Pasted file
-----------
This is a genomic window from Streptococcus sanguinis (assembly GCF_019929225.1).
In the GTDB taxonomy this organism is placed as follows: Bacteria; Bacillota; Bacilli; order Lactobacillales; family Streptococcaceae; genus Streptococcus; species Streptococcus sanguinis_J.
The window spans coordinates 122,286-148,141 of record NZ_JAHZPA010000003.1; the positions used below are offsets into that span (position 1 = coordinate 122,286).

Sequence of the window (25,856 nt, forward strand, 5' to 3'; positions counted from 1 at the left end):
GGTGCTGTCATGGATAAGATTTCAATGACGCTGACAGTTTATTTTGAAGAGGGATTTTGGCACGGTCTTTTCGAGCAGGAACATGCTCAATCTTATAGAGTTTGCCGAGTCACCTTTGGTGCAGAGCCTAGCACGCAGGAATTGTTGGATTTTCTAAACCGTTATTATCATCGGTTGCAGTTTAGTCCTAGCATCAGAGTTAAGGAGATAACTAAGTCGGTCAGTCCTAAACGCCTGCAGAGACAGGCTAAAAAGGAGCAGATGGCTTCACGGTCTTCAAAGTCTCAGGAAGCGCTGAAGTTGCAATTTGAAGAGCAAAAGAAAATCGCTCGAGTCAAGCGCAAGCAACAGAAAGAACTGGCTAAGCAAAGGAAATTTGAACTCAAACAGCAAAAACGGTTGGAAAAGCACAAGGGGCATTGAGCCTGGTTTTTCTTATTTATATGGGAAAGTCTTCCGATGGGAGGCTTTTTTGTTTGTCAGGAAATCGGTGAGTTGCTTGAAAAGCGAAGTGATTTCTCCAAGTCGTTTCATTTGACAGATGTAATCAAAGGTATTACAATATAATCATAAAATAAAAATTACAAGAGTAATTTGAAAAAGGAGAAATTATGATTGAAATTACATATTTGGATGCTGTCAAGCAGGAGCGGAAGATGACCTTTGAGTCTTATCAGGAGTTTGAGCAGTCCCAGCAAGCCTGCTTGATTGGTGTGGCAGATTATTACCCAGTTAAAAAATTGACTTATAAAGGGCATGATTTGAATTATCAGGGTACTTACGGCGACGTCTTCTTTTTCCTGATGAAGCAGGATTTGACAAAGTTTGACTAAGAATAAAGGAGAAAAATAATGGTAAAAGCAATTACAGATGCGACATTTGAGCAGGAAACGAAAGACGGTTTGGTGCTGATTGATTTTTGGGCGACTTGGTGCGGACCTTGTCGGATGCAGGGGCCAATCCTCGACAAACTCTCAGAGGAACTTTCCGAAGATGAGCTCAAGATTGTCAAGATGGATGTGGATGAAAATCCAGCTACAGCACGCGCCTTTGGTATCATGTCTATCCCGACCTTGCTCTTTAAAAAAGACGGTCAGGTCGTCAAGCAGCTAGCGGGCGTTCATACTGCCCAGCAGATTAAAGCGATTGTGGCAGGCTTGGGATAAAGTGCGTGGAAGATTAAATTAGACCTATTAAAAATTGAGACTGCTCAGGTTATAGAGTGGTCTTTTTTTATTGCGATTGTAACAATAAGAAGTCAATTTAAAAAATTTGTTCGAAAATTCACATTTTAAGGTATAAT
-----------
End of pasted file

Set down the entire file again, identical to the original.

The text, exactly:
This is a genomic window from Streptococcus sanguinis (assembly GCF_019929225.1).
In the GTDB taxonomy this organism is placed as follows: Bacteria; Bacillota; Bacilli; order Lactobacillales; family Streptococcaceae; genus Streptococcus; species Streptococcus sanguinis_J.
The window spans coordinates 122,286-148,141 of record NZ_JAHZPA010000003.1; the positions used below are offsets into that span (position 1 = coordinate 122,286).

Sequence of the window (25,856 nt, forward strand, 5' to 3'; positions counted from 1 at the left end):
GGTGCTGTCATGGATAAGATTTCAATGACGCTGACAGTTTATTTTGAAGAGGGATTTTGGCACGGTCTTTTCGAGCAGGAACATGCTCAATCTTATAGAGTTTGCCGAGTCACCTTTGGTGCAGAGCCTAGCACGCAGGAATTGTTGGATTTTCTAAACCGTTATTATCATCGGTTGCAGTTTAGTCCTAGCATCAGAGTTAAGGAGATAACTAAGTCGGTCAGTCCTAAACGCCTGCAGAGACAGGCTAAAAAGGAGCAGATGGCTTCACGGTCTTCAAAGTCTCAGGAAGCGCTGAAGTTGCAATTTGAAGAGCAAAAGAAAATCGCTCGAGTCAAGCGCAAGCAACAGAAAGAACTGGCTAAGCAAAGGAAATTTGAACTCAAACAGCAAAAACGGTTGGAAAAGCACAAGGGGCATTGAGCCTGGTTTTTCTTATTTATATGGGAAAGTCTTCCGATGGGAGGCTTTTTTGTTTGTCAGGAAATCGGTGAGTTGCTTGAAAAGCGAAGTGATTTCTCCAAGTCGTTTCATTTGACAGATGTAATCAAAGGTATTACAATATAATCATAAAATAAAAATTACAAGAGTAATTTGAAAAAGGAGAAATTATGATTGAAATTACATATTTGGATGCTGTCAAGCAGGAGCGGAAGATGACCTTTGAGTCTTATCAGGAGTTTGAGCAGTCCCAGCAAGCCTGCTTGATTGGTGTGGCAGATTATTACCCAGTTAAAAAATTGACTTATAAAGGGCATGATTTGAATTATCAGGGTACTTACGGCGACGTCTTCTTTTTCCTGATGAAGCAGGATTTGACAAAGTTTGACTAAGAATAAAGGAGAAAAATAATGGTAAAAGCAATTACAGATGCGACATTTGAGCAGGAAACGAAAGACGGTTTGGTGCTGATTGATTTTTGGGCGACTTGGTGCGGACCTTGTCGGATGCAGGGGCCAATCCTCGACAAACTCTCAGAGGAACTTTCCGAAGATGAGCTCAAGATTGTCAAGATGGATGTGGATGAAAATCCAGCTACAGCACGCGCCTTTGGTATCATGTCTATCCCGACCTTGCTCTTTAAAAAAGACGGTCAGGTCGTCAAGCAGCTAGCGGGCGTTCATACTGCCCAGCAGATTAAAGCGATTGTGGCAGGCTTGGGATAAAGTGCGTGGAAGATTAAATTAGACCTATTAAAAATTGAGACTGCTCAGGTTATAGAGTGGTCTTTTTTTATTGCGATTGTAACAATAAGAAGTCAATTTAAAAAATTTGTTCGAAAATTCACATTTTAAGGTATAAT